It is important to make publicly funded research output and resources available to all to foster learning and innovation. STIP provides a forward-looking, all-encompassing Open Science Framework to provide access to scientific data, information, knowledge, and resources to everyone in the country, and to all who are engaging with the Indian STI ecosystem on an equal partnership basis.

The Expert

Dr Akhilesh Gupta, Adviser & Head, Science, Technology, and Innovation Policy-2020 Secretariat, led the formulation and consultation process of the STI policy. He also heads the Climate Change Programme of the Department of Science and Technology, and was a member of the National Coordination Team that drafted India’s National Action Plan on Climate Change in 2008., but also for the way ordinary Indians interact with science. The chief author of the policy explains how and why.

This framework will be largely community-driven, and supported with necessary institutional mechanisms and operational modalities.

Output from research that is not funded by the government will be outside the purview of this framework. However, they will be encouraged to participate in this framework. Since the scheme of providing open access is applicable to every Indian, private-sector researchers, students, and institutions will also have the same accessibility.

What is the point of buying bulk subscriptions for all journals and giving everyone free access? How feasible is this proposal?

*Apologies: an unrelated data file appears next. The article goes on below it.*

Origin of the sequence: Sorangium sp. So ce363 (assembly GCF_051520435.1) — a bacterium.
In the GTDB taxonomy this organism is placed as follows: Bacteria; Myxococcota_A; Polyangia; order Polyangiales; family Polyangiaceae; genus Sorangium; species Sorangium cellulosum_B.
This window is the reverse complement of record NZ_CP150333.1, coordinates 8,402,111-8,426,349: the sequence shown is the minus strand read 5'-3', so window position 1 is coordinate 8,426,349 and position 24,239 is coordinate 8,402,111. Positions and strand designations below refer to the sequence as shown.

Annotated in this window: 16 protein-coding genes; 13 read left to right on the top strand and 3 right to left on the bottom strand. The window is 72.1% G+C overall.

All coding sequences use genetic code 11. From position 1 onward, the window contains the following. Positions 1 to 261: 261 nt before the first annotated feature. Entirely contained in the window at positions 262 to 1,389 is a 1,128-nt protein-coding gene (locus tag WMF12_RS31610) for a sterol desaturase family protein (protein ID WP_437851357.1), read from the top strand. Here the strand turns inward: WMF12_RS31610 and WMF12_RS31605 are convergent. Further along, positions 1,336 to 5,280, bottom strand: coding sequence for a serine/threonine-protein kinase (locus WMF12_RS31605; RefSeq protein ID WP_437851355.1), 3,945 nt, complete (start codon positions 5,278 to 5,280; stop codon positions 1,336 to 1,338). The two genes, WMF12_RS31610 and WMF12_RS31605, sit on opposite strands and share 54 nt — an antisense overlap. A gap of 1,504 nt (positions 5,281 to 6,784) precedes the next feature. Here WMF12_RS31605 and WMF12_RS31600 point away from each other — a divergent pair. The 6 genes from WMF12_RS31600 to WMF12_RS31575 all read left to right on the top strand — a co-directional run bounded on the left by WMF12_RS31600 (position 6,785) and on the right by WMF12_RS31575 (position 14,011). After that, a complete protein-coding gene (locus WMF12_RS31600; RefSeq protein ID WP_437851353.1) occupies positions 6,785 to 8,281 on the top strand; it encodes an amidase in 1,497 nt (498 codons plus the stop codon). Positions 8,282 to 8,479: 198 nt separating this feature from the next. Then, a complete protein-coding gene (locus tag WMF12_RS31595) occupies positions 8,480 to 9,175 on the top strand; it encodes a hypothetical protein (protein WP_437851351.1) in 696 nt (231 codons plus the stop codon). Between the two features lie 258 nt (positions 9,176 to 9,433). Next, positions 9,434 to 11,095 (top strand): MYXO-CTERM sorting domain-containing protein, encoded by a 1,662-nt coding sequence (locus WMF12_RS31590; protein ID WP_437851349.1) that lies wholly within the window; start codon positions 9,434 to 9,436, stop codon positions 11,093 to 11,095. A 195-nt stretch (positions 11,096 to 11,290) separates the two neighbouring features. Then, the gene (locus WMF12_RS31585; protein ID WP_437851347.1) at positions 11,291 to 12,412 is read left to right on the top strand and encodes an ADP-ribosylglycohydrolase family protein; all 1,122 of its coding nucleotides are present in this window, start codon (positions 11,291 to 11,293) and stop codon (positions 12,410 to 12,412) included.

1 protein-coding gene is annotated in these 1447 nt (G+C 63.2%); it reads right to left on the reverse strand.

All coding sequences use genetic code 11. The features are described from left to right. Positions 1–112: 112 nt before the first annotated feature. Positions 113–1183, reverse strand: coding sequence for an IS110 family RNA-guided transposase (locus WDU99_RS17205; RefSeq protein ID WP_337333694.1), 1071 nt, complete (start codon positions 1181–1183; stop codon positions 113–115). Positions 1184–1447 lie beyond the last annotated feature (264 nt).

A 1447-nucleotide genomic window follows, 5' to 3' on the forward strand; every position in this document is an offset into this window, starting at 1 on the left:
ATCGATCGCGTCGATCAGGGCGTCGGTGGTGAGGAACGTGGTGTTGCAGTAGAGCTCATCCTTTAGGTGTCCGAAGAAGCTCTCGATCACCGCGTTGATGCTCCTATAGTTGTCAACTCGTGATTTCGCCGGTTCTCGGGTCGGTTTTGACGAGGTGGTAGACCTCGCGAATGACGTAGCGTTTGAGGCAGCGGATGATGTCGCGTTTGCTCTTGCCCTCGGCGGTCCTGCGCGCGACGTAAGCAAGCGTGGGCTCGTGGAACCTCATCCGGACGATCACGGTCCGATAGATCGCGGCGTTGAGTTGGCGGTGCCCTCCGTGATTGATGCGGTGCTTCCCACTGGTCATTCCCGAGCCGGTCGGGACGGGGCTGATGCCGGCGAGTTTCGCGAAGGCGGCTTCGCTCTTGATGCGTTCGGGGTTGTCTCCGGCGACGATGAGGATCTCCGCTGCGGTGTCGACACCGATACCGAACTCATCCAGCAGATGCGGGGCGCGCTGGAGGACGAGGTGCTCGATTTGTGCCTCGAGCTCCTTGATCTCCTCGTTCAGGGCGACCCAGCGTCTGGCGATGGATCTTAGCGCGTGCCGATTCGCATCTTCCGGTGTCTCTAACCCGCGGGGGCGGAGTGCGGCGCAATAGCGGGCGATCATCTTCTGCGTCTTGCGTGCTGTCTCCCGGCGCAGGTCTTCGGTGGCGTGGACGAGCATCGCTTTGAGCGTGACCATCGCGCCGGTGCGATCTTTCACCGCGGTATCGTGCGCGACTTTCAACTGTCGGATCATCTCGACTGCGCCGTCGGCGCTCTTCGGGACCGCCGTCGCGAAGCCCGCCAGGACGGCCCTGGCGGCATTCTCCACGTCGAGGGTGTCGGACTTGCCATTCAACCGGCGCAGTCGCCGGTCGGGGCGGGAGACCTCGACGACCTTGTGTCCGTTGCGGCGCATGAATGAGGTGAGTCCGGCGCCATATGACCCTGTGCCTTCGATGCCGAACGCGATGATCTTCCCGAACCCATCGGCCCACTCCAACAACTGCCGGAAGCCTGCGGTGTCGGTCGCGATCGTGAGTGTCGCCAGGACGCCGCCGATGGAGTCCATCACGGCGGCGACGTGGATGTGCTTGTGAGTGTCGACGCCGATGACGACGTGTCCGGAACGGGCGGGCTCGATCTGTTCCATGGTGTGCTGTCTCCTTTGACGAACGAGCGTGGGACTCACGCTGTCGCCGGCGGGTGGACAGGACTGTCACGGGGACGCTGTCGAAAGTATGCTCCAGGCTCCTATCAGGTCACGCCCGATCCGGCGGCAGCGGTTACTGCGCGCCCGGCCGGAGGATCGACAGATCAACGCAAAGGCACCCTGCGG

The larger idea behind One Nation, One Subscription is to democratise science by providing access to scholarly knowledge to not just researchers but to every individual in the country. Scientists are producers of scientific knowledge in the form of scholarly articles, but the consumers of this knowledge — such as line departments, innovators, industry, the society at large, etc., — are several times larger in number. But in the present mechanisms, they do not have access to this knowledge.

R&D institutions in India spend huge amounts of money subscribing to journals, especially the international high impact-factor ones. As per a rough estimate, this amount comes to nearly Rs 1,500 crore per annum. But still, only a third of the country’s total 3.5 lakh-odd researchers get access to these journals. Researchers in remote areas, poor students who cannot pay for such articles, or those who are not part of government institutions, do not have access to this scholarly knowledge.